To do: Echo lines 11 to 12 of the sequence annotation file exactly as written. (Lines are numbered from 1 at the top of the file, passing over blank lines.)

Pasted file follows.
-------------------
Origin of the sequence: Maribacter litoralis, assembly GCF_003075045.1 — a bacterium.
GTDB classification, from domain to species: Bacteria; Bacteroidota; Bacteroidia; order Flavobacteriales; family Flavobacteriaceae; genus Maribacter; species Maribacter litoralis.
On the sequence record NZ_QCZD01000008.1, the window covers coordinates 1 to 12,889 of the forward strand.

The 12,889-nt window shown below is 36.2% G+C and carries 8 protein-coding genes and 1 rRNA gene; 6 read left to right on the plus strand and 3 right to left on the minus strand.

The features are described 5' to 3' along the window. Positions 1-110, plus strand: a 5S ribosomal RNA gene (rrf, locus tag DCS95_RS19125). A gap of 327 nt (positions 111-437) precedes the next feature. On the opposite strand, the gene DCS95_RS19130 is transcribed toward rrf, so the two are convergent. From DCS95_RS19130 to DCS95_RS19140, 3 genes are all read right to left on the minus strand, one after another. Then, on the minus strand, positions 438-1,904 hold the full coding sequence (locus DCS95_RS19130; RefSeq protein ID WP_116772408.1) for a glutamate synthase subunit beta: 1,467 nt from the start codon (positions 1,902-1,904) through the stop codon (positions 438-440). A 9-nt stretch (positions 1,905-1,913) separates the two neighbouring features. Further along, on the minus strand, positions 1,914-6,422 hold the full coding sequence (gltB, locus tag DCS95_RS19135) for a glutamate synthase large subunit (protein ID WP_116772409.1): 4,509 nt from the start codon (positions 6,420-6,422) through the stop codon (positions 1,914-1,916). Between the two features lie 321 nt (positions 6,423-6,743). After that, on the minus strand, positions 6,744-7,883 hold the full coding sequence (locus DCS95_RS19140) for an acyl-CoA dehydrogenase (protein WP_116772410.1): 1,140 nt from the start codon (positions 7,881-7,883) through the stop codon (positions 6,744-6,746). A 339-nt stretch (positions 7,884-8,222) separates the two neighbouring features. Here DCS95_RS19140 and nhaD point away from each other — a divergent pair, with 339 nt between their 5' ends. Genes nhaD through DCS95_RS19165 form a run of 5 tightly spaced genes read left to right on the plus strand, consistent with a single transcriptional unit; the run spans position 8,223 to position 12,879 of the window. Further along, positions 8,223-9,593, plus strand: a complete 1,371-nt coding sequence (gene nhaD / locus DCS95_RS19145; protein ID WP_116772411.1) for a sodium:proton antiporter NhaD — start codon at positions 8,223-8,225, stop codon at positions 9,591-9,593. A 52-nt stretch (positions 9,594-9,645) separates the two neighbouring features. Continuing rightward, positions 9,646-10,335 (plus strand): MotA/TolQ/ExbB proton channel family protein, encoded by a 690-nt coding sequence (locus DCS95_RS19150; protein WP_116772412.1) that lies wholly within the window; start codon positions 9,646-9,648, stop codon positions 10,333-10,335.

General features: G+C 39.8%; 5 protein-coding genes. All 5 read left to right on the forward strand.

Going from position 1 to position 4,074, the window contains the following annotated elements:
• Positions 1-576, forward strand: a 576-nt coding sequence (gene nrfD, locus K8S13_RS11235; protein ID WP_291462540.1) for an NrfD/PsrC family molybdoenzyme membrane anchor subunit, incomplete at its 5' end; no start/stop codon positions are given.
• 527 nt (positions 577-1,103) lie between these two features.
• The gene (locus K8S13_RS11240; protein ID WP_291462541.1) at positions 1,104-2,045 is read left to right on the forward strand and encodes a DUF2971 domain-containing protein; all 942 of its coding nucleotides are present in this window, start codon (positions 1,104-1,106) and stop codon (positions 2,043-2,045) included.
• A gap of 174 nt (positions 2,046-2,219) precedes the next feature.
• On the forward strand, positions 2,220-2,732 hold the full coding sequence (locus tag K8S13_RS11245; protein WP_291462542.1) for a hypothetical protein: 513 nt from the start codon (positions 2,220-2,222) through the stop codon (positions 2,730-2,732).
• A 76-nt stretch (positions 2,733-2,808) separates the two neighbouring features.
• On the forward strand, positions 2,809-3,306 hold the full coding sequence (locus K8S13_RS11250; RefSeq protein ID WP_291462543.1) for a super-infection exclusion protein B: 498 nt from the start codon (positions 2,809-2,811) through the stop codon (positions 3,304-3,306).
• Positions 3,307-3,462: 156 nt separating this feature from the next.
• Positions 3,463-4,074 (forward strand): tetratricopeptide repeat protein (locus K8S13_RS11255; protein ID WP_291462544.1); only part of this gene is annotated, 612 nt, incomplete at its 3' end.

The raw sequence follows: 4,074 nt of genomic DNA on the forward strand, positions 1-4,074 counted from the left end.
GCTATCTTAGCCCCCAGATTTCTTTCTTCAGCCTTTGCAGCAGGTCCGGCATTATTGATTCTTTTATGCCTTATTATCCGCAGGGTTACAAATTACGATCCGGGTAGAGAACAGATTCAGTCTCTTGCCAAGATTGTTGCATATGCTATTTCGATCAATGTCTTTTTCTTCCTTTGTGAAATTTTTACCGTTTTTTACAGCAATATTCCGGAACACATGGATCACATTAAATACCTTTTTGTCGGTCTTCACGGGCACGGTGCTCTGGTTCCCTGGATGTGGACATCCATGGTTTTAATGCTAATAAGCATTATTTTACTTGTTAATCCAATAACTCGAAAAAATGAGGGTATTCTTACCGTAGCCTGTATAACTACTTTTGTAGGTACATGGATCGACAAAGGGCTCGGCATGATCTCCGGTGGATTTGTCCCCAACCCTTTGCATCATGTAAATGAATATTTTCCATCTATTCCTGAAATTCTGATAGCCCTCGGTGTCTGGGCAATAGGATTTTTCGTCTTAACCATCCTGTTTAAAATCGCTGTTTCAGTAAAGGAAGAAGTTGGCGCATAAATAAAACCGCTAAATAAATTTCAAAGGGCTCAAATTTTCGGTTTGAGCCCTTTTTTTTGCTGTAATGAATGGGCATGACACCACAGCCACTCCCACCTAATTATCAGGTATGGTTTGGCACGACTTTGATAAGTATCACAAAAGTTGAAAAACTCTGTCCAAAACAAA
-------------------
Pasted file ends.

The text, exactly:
• A gap of 174 nt (positions 2,046-2,219) precedes the next feature.
• On the forward strand, positions 2,220-2,732 hold the full coding sequence (locus tag K8S13_RS11245; protein WP_291462542.1) for a hypothetical protein: 513 nt from the start codon (positions 2,220-2,222) through the stop codon (positions 2,730-2,732).